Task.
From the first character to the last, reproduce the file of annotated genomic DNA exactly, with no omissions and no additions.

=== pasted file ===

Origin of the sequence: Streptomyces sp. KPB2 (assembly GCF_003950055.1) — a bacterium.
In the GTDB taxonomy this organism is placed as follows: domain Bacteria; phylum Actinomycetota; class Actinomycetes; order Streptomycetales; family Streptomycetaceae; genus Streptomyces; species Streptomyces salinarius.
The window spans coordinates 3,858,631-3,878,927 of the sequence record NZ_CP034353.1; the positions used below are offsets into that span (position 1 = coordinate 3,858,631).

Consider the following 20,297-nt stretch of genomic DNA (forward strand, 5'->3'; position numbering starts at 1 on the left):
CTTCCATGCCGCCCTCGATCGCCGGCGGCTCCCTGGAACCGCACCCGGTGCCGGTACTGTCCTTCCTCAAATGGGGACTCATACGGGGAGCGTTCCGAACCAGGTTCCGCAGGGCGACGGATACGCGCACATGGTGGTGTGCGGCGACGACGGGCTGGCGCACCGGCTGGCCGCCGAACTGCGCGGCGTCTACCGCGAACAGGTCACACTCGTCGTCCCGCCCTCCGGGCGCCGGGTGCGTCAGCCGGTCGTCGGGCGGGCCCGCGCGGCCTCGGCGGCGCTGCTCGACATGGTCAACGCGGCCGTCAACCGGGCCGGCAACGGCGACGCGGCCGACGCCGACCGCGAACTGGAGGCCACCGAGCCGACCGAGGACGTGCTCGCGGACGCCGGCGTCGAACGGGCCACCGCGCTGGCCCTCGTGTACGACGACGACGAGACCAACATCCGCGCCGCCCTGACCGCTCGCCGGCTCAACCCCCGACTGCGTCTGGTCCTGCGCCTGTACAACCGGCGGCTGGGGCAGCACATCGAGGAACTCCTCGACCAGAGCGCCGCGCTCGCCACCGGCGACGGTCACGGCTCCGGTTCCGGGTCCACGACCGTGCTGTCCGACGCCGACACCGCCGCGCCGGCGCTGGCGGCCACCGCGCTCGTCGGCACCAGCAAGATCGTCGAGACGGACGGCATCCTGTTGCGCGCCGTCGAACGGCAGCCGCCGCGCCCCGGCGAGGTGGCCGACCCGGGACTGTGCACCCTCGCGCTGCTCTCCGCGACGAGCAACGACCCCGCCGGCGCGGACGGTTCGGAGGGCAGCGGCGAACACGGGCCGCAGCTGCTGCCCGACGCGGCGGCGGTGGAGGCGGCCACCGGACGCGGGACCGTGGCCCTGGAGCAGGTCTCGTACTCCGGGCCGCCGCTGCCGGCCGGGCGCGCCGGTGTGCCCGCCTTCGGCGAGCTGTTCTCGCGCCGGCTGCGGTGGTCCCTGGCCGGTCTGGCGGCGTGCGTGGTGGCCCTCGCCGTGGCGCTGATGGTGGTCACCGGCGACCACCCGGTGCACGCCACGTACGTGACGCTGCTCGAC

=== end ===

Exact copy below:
Origin of the sequence: Streptomyces sp. KPB2 (assembly GCF_003950055.1) — a bacterium.
In the GTDB taxonomy this organism is placed as follows: domain Bacteria; phylum Actinomycetota; class Actinomycetes; order Streptomycetales; family Streptomycetaceae; genus Streptomyces; species Streptomyces salinarius.
The window spans coordinates 3,858,631-3,878,927 of the sequence record NZ_CP034353.1; the positions used below are offsets into that span (position 1 = coordinate 3,858,631).

Consider the following 20,297-nt stretch of genomic DNA (forward strand, 5'->3'; position numbering starts at 1 on the left):
CTTCCATGCCGCCCTCGATCGCCGGCGGCTCCCTGGAACCGCACCCGGTGCCGGTACTGTCCTTCCTCAAATGGGGACTCATACGGGGAGCGTTCCGAACCAGGTTCCGCAGGGCGACGGATACGCGCACATGGTGGTGTGCGGCGACGACGGGCTGGCGCACCGGCTGGCCGCCGAACTGCGCGGCGTCTACCGCGAACAGGTCACACTCGTCGTCCCGCCCTCCGGGCGCCGGGTGCGTCAGCCGGTCGTCGGGCGGGCCCGCGCGGCCTCGGCGGCGCTGCTCGACATGGTCAACGCGGCCGTCAACCGGGCCGGCAACGGCGACGCGGCCGACGCCGACCGCGAACTGGAGGCCACCGAGCCGACCGAGGACGTGCTCGCGGACGCCGGCGTCGAACGGGCCACCGCGCTGGCCCTCGTGTACGACGACGACGAGACCAACATCCGCGCCGCCCTGACCGCTCGCCGGCTCAACCCCCGACTGCGTCTGGTCCTGCGCCTGTACAACCGGCGGCTGGGGCAGCACATCGAGGAACTCCTCGACCAGAGCGCCGCGCTCGCCACCGGCGACGGTCACGGCTCCGGTTCCGGGTCCACGACCGTGCTGTCCGACGCCGACACCGCCGCGCCGGCGCTGGCGGCCACCGCGCTCGTCGGCACCAGCAAGATCGTCGAGACGGACGGCATCCTGTTGCGCGCCGTCGAACGGCAGCCGCCGCGCCCCGGCGAGGTGGCCGACCCGGGACTGTGCACCCTCGCGCTGCTCTCCGCGACGAGCAACGACCCCGCCGGCGCGGACGGTTCGGAGGGCAGCGGCGAACACGGGCCGCAGCTGCTGCCCGACGCGGCGGCGGTGGAGGCGGCCACCGGACGCGGGACCGTGGCCCTGGAGCAGGTCTCGTACTCCGGGCCGCCGCTGCCGGCCGGGCGCGCCGGTGTGCCCGCCTTCGGCGAGCTGTTCTCGCGCCGGCTGCGGTGGTCCCTGGCCGGTCTGGCGGCGTGCGTGGTGGCCCTCGCCGTGGCGCTGATGGTGGTCACCGGCGACCACCCGGTGCACGCCACGTACGTGACGCTGCTCGAC